Nonviolence Institute’s victim advocates ‘overwhelmed’ by string of violence in Providence

PROVIDENCE, R.I. (WLNE) – The Nonviolence Institute has been working overtime in recent weeks after a string of violence has plagued Providence.

“I see it getting worse,” said Geraldine Urena, a victim advocate for the Institute.

Urena is one of a team of eight who work on the front lines of violent crimes. Using a text message chat, members of the team dispatch themselves to hospitals or crime scenes when incidents occur.

“There’s times that a family needs a lot of emotional support, and there’s time that the family just needs their voice to be heard. There’s never a day that I think I can’t do this. There’s always those days that I’m like, I need to do this.”

Oftentimes, Urena is sitting in a hospital with grieving families. She said the gravity of the situation doesn’t always hit her right away.

“I personally don’t notice the trauma until I walk out of the hospital and I get in my car and it’s kind of like, this really just happened. A person really just got hurt. A person really just lost their life. And that’s when it hits you.”

Cedric Huntley, executive director of the Institute said no one ever thinks to ask how these violent crimes impact them.

“For us, it’s that trauma. That day-to-day, reoccurring trauma that we experience with those families. No one’s really ever asked how it impacts our staff,” said Huntley.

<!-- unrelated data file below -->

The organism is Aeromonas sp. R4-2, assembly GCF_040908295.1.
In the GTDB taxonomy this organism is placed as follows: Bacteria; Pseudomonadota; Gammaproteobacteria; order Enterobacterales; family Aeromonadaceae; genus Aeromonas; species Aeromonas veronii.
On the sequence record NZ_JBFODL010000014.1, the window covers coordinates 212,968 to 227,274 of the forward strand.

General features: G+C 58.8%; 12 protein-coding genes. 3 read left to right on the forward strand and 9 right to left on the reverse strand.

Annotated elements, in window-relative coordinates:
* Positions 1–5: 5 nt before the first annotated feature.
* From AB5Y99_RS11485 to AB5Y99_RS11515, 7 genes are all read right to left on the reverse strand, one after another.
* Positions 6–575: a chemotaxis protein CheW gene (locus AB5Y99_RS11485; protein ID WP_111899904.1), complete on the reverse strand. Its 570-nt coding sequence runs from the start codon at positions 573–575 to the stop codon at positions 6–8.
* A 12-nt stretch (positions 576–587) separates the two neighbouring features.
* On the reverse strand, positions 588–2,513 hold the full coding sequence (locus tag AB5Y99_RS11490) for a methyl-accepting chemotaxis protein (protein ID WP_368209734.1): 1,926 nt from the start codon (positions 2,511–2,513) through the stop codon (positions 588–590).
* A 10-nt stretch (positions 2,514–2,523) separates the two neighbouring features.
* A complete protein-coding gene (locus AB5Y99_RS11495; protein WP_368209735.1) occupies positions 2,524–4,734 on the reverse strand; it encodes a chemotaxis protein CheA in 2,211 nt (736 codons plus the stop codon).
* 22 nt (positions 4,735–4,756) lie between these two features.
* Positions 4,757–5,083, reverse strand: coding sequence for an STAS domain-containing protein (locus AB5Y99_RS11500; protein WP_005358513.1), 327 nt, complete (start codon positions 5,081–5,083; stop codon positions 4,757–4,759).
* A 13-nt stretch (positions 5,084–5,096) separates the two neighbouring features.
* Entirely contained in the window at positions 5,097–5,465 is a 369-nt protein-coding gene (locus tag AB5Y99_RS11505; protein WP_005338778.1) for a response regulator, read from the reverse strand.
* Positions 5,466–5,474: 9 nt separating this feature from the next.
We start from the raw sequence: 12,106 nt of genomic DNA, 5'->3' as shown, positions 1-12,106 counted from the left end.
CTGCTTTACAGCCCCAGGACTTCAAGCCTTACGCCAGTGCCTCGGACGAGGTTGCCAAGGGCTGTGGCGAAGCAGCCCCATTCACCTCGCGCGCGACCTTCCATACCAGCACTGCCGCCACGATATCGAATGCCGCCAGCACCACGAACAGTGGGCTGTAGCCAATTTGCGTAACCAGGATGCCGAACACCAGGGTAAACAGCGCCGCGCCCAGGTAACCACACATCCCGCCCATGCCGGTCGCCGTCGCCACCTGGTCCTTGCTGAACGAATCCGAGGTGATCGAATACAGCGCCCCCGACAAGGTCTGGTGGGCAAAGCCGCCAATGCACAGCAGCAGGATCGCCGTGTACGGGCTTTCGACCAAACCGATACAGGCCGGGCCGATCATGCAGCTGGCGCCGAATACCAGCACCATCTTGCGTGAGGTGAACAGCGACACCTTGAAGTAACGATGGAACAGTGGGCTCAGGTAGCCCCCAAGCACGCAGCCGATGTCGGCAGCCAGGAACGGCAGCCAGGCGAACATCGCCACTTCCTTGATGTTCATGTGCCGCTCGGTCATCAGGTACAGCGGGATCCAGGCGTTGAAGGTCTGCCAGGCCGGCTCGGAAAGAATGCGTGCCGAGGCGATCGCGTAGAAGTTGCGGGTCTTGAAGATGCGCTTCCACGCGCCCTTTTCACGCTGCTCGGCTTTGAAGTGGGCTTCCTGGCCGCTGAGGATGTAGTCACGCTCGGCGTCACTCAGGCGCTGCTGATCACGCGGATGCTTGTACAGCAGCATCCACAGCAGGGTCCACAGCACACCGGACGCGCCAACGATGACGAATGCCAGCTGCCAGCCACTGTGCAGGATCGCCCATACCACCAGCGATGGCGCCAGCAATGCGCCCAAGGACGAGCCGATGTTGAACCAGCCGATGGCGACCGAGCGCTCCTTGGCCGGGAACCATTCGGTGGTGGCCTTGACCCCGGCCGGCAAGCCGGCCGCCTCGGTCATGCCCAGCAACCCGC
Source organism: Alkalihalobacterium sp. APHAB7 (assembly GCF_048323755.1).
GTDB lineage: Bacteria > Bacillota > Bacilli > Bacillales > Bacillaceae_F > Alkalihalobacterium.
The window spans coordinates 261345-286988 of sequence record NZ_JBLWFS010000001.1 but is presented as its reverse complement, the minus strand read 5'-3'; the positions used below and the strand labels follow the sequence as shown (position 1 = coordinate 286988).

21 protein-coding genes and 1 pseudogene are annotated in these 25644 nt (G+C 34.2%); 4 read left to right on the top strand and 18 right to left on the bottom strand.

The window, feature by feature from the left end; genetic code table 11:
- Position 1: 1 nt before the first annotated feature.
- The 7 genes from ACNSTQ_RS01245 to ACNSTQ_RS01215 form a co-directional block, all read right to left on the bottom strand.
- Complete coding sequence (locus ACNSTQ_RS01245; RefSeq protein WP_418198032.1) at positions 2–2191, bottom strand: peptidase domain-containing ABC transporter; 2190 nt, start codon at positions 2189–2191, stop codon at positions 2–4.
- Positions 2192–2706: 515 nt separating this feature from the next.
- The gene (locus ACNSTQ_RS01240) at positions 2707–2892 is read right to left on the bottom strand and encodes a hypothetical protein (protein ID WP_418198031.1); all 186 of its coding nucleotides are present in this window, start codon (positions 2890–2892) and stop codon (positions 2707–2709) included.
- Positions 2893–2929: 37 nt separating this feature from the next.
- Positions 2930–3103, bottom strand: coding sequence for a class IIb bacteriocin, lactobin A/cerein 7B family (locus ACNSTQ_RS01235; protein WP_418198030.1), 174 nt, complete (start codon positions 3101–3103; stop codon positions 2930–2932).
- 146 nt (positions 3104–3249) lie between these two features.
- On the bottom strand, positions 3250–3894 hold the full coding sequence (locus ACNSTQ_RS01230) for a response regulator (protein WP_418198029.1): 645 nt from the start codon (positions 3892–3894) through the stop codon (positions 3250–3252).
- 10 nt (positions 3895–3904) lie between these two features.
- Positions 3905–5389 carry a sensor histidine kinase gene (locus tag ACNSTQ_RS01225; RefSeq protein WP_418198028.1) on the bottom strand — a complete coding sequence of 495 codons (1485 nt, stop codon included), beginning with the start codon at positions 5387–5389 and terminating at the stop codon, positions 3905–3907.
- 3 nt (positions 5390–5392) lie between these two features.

He used the word ‘overwhelming’ to describe the recent string of violence in Providence.

“The five last week…it’s an awful lot. I don’t know how…to put in words it is overwhelming. It’s overwhelming to see mothers and brothers and fathers and relatives just devastated, you know.”

For Urena, a Providence native, it’s personal.

“This is my neighborhood, I grew up here. So every time we respond we never know if we’re gonna know somebody. If it’s gonna be a family member or friend, someone we used to work with, so it’s really sad, it’s traumatic. I go home and I just want to hug my kids.”

The institute will continue to train in nonviolence philosophies and do its part to stop the violence.

“We want people to really understand there’s love and kindness in this world and that we value life, and we want to educate them on valuing and not getting used to the violence that’s happened that makes it seem like it’s normal, but we know it’s not.

“We have four components: console, educate, grieve, and you celebrate small victories. So that question you asked about what do we do as a community…we have to celebrate some of the victories,” said Huntley.

For more information on the Nonviolence Institute, click here.

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Categories: News, Providence, Regional News, Rhode Island